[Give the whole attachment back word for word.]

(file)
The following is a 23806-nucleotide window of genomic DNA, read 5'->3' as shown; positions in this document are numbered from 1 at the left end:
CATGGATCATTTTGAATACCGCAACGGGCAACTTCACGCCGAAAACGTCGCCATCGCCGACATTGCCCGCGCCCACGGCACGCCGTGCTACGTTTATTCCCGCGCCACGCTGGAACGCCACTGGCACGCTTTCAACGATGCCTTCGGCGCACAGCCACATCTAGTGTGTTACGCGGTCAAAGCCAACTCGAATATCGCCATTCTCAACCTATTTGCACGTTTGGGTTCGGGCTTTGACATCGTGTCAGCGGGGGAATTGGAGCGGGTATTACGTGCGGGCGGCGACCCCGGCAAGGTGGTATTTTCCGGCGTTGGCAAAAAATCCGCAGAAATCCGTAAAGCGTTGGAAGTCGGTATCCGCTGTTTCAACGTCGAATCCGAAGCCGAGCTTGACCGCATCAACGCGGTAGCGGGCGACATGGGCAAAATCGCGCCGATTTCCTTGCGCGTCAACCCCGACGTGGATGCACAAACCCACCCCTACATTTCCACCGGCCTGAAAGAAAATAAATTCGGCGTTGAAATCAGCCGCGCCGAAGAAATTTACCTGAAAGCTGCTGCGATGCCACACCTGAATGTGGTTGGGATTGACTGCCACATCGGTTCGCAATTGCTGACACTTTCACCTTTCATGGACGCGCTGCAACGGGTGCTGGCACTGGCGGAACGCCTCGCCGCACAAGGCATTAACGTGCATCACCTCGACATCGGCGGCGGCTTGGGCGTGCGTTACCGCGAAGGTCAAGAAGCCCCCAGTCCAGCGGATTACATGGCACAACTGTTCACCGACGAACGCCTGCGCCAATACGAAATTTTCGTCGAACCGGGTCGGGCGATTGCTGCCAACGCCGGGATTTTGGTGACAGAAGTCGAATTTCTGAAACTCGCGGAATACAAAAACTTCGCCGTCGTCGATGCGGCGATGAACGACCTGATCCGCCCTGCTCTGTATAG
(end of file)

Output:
The following is a 23806-nucleotide window of genomic DNA, read 5'->3' as shown; positions in this document are numbered from 1 at the left end:
CATGGATCATTTTGAATACCGCAACGGGCAACTTCACGCCGAAAACGTCGCCATCGCCGACATTGCCCGCGCCCACGGCACGCCGTGCTACGTTTATTCCCGCGCCACGCTGGAACGCCACTGGCACGCTTTCAACGATGCCTTCGGCGCACAGCCACATCTAGTGTGTTACGCGGTCAAAGCCAACTCGAATATCGCCATTCTCAACCTATTTGCACGTTTGGGTTCGGGCTTTGACATCGTGTCAGCGGGGGAATTGGAGCGGGTATTACGTGCGGGCGGCGACCCCGGCAAGGTGGTATTTTCCGGCGTTGGCAAAAAATCCGCAGAAATCCGTAAAGCGTTGGAAGTCGGTATCCGCTGTTTCAACGTCGAATCCGAAGCCGAGCTTGACCGCATCAACGCGGTAGCGGGCGACATGGGCAAAATCGCGCCGATTTCCTTGCGCGTCAACCCCGACGTGGATGCACAAACCCACCCCTACATTTCCACCGGCCTGAAAGAAAATAAATTCGGCGTTGAAATCAGCCGCGCCGAAGAAATTTACCTGAAAGCTGCTGCGATGCCACACCTGAATGTGGTTGGGATTGACTGCCACATCGGTTCGCAATTGCTGACACTTTCACCTTTCATGGACGCGCTGCAACGGGTGCTGGCACTGGCGGAACGCCTCGCCGCACAAGGCATTAACGTGCATCACCTCGACATCGGCGGCGGCTTGGGCGTGCGTTACCGCGAAGGTCAAGAAGCCCCCAGTCCAGCGGATTACATGGCACAACTGTTCACCGACGAACGCCTGCGCCAATACGAAATTTTCGTCGAACCGGGTCGGGCGATTGCTGCCAACGCCGGGATTTTGGTGACAGAAGTCGAATTTCTGAAACTCGCGGAATACAAAAACTTCGCCGTCGTCGATGCGGCGATGAACGACCTGATCCGCCCTGCTCTGTATAG